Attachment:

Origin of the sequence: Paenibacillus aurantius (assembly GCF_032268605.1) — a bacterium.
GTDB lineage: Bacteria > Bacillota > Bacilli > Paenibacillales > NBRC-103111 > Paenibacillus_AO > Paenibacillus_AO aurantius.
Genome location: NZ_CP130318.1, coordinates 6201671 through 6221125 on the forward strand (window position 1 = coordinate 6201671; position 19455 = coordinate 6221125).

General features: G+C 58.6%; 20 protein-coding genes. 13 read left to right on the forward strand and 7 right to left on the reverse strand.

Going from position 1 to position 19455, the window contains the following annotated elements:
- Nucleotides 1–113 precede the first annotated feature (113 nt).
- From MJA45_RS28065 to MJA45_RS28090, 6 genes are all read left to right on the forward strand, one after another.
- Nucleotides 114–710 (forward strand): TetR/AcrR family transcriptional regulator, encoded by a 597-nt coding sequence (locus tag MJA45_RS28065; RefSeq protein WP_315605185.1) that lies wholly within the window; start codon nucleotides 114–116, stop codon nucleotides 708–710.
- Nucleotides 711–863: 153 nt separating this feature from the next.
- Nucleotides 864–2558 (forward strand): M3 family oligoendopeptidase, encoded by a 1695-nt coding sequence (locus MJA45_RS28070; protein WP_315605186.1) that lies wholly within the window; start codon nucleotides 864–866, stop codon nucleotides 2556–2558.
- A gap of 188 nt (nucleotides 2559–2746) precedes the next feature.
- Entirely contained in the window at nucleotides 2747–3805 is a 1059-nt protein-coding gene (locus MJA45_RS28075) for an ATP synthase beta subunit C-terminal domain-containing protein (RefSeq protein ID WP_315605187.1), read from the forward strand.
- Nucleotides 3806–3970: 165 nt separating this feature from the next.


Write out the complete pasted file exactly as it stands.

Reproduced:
Origin of the sequence: Paenibacillus aurantius (assembly GCF_032268605.1) — a bacterium.
GTDB lineage: Bacteria > Bacillota > Bacilli > Paenibacillales > NBRC-103111 > Paenibacillus_AO > Paenibacillus_AO aurantius.
Genome location: NZ_CP130318.1, coordinates 6201671 through 6221125 on the forward strand (window position 1 = coordinate 6201671; position 19455 = coordinate 6221125).

General features: G+C 58.6%; 20 protein-coding genes. 13 read left to right on the forward strand and 7 right to left on the reverse strand.

Going from position 1 to position 19455, the window contains the following annotated elements:
- Nucleotides 1–113 precede the first annotated feature (113 nt).
- From MJA45_RS28065 to MJA45_RS28090, 6 genes are all read left to right on the forward strand, one after another.
- Nucleotides 114–710 (forward strand): TetR/AcrR family transcriptional regulator, encoded by a 597-nt coding sequence (locus tag MJA45_RS28065; RefSeq protein WP_315605185.1) that lies wholly within the window; start codon nucleotides 114–116, stop codon nucleotides 708–710.
- Nucleotides 711–863: 153 nt separating this feature from the next.
- Nucleotides 864–2558 (forward strand): M3 family oligoendopeptidase, encoded by a 1695-nt coding sequence (locus MJA45_RS28070; protein WP_315605186.1) that lies wholly within the window; start codon nucleotides 864–866, stop codon nucleotides 2556–2558.
- A gap of 188 nt (nucleotides 2559–2746) precedes the next feature.
- Entirely contained in the window at nucleotides 2747–3805 is a 1059-nt protein-coding gene (locus MJA45_RS28075) for an ATP synthase beta subunit C-terminal domain-containing protein (RefSeq protein ID WP_315605187.1), read from the forward strand.
- Nucleotides 3806–3970: 165 nt separating this feature from the next.